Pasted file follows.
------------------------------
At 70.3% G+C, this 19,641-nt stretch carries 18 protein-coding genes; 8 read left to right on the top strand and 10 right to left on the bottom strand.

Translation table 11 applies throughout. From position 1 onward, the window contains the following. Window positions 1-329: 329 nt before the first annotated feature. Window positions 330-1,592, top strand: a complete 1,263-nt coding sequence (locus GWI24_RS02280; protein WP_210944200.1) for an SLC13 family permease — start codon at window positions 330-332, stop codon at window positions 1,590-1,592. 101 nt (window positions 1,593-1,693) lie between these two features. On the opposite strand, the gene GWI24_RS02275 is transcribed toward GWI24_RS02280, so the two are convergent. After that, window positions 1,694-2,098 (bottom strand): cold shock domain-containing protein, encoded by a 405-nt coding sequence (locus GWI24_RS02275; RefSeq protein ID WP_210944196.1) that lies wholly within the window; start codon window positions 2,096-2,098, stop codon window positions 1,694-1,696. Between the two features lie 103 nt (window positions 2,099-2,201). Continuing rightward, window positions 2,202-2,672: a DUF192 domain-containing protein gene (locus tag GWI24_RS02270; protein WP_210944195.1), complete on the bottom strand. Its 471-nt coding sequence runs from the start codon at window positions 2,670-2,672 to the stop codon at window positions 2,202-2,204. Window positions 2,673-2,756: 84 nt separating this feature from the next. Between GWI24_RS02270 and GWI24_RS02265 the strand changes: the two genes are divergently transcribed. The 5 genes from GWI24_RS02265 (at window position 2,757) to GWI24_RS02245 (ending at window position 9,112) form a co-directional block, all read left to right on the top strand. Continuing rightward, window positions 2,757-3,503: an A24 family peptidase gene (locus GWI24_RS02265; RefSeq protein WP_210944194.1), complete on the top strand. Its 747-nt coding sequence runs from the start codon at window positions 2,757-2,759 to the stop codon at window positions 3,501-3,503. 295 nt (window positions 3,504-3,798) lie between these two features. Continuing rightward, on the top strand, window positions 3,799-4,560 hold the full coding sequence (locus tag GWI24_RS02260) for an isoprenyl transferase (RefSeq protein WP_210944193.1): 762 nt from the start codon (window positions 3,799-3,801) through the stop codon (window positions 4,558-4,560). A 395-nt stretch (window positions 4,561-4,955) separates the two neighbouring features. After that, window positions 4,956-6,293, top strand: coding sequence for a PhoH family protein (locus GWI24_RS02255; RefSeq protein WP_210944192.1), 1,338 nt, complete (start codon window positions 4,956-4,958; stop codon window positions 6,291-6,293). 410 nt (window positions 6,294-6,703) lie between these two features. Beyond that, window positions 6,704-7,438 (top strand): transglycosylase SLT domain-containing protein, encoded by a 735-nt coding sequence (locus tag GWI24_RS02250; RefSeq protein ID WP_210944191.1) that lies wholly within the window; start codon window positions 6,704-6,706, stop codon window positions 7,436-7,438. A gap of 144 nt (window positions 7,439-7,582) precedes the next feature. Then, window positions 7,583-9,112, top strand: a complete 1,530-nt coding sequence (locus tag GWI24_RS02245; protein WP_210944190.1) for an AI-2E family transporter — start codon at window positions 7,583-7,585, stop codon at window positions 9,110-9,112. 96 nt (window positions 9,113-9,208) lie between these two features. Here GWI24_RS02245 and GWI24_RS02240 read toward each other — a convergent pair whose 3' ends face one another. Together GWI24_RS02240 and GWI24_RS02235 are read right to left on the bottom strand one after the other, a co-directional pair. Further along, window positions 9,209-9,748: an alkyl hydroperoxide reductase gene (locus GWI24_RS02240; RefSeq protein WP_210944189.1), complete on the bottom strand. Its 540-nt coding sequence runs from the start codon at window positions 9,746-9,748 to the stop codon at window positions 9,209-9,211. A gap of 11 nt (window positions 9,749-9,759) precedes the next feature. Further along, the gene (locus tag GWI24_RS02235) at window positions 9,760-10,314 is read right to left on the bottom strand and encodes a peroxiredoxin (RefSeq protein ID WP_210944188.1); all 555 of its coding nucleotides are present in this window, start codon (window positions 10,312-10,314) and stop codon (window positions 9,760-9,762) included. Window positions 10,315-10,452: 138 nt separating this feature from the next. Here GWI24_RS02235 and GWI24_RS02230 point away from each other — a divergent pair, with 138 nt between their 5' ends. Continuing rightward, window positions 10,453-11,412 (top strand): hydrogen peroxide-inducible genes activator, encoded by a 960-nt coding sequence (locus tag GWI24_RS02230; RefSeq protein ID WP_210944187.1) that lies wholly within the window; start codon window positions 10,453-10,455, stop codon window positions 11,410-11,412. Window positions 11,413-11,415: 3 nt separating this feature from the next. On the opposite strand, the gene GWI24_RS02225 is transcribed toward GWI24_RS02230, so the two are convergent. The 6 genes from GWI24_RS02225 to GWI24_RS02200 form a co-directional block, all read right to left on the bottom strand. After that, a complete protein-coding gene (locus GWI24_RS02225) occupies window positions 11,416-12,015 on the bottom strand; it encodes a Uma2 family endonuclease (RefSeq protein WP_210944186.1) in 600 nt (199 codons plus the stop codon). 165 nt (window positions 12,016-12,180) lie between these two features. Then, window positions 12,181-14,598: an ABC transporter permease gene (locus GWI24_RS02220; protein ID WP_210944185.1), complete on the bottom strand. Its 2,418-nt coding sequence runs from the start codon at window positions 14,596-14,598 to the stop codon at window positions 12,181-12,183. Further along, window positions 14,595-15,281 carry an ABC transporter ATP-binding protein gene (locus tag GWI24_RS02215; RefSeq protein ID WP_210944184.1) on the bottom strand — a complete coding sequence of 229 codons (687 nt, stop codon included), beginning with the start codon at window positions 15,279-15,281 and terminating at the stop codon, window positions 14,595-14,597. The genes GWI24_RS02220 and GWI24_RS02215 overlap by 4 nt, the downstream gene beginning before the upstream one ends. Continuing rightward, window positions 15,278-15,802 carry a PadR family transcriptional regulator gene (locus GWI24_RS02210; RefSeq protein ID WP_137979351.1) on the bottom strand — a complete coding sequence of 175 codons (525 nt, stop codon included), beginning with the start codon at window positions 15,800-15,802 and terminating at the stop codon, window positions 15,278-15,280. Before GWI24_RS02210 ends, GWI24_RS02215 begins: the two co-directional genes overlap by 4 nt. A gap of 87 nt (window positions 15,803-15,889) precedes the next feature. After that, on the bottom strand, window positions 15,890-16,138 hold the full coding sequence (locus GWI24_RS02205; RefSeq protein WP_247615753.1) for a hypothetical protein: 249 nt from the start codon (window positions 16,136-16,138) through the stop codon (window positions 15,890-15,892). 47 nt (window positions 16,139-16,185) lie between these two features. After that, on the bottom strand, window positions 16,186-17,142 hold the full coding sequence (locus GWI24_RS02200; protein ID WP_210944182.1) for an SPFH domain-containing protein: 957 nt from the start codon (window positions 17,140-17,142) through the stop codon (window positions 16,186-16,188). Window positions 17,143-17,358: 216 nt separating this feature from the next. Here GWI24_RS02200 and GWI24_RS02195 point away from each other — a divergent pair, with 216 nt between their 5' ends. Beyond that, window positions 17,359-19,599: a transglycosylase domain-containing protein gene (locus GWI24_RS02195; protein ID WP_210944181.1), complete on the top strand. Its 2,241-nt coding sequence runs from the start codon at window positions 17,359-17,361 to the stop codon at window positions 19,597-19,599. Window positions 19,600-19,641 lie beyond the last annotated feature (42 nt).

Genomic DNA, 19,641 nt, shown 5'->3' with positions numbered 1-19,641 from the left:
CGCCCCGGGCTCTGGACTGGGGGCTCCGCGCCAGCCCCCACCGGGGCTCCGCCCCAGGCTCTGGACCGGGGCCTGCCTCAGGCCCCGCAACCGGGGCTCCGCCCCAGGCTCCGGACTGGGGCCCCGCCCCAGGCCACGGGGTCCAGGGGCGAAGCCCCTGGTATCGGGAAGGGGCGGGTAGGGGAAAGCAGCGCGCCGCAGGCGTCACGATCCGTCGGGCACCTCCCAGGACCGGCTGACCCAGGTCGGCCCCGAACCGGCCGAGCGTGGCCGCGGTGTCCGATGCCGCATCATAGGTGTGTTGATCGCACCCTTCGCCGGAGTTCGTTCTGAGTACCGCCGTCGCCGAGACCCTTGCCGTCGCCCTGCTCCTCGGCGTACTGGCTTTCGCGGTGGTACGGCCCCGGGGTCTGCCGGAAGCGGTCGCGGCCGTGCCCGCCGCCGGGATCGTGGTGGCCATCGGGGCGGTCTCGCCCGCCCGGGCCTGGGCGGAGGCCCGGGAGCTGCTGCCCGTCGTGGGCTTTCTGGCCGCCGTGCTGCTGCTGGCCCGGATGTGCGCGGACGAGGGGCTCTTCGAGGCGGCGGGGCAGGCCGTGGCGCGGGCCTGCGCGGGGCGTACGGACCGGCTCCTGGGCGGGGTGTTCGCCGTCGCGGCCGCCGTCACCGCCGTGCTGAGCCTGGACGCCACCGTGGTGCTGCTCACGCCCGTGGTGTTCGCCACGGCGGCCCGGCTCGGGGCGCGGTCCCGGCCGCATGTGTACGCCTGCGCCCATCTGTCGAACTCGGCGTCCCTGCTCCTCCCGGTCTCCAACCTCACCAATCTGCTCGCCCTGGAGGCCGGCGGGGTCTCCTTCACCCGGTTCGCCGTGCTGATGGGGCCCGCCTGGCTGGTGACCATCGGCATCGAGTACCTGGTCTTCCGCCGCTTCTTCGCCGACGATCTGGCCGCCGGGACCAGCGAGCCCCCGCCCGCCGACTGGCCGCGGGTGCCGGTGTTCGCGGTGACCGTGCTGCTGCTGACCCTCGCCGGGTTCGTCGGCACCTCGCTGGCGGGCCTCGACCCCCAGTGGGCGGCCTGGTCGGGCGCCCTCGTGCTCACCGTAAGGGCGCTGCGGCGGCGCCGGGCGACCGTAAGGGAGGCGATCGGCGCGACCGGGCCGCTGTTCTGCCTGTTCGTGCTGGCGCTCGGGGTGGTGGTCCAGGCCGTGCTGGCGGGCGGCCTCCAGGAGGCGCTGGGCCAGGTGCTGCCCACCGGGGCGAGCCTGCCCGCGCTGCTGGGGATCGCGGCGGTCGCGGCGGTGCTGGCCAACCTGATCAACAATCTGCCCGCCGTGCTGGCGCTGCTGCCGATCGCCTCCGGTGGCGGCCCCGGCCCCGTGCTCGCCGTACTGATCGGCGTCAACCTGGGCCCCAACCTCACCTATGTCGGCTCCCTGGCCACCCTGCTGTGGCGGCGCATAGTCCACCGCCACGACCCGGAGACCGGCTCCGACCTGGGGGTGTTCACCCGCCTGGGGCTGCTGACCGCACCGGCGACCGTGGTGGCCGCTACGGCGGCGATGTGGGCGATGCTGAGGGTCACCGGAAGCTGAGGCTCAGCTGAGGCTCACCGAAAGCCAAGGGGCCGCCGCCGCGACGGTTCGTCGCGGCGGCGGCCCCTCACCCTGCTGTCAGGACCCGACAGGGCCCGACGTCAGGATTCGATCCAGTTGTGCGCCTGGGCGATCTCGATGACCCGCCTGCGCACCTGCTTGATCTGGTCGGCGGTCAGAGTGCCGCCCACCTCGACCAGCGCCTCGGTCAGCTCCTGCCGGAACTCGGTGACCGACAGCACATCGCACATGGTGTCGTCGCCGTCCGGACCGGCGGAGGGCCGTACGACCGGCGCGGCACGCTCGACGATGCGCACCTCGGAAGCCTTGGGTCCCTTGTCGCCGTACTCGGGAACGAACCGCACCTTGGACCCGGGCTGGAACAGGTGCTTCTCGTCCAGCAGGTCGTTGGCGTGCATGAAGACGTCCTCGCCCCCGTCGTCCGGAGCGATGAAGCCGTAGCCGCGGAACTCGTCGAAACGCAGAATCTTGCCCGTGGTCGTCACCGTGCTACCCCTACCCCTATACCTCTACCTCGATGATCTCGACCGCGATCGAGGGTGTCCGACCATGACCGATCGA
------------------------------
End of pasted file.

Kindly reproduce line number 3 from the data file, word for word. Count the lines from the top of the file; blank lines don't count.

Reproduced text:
Genomic DNA, 19,641 nt, shown 5'->3' with positions numbered 1-19,641 from the left: